See No Evil. Robert Baer. New York: Crown Publishers, 2002.
The attack toward the World Trade Center on September 11, 2001 shocked the world. Many people died, and the scar still remains in people’s hearts. Was this whole thing predictable? No, but it could have been avoided says Robert Baer in his book, See No Evil.
This book is a memoir of a man who joined the CIA to satisfy his curiosity he had toward what was happening in the world, and became to realize the problems the CIA faced and the never told inside story he encountered. Baer used to work for the CIA for 20 years. He started off at India, and went around countries that most Americans would not have heard or never will step foot on.
He worked as a case officer in the Directorate of Operation, where the job was to recruit agents to gather information from the assigned country and pass it to the Directorate of Intelligence. At the beginning he made many mistakes, and sometimes he almost died. As time went by, however, he became better and better at his job, the number of mistakes he made decreased and the information he collected became bigger and more important. On April 18, 1983 in Beirut, Lebanon, a terrorist group attacked the American embassy. A truck smashed in to the embassy, detonating a bomb that killed 63 people, including 6 CIA officers. Never before had the CIA lost so many officers in one attack.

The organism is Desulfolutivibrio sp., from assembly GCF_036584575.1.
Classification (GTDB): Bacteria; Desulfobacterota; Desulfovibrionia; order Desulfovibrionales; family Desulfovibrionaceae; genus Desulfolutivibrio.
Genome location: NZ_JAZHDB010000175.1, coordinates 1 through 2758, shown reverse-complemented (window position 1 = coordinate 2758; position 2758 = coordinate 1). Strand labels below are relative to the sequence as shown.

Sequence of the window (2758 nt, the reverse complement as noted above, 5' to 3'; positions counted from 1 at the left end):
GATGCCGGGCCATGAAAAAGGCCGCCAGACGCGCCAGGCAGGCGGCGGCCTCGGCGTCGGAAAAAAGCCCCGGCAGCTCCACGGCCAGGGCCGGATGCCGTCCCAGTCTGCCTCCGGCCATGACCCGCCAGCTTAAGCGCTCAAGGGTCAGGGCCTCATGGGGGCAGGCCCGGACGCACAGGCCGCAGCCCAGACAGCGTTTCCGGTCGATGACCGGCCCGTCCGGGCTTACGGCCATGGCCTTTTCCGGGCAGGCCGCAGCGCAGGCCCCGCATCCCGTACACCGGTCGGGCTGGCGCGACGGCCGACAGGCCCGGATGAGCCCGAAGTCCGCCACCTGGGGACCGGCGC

Baer received this news while studying Arabic in Tunis. He thought it was a radical Palestinian group behind it and they would be caught in a week or so. He was wrong. The bombers did really good, that the CIA could not locate the ringleader. Baer has tried to catch them throughout his career as a CIA officer, although this case has never been officially solved. Four months after the bombing, Baer finished up his Arabic course and traveled to the Middle East.
There he started out by building connections with people, and went on collecting information for the CIA. When an attack to the American marine situated on the Lebanese coast killed 241 troops, Baer asked if he could relocate to Lebanon. At that time the world was watching the crisis unfold in Lebanon, and he wanted to go for it. Balabakk, Lebanon was the place where “every terrorist, radical, and lunatic who thought he could drive the Israelis out of Lebanon had set up shop.E It.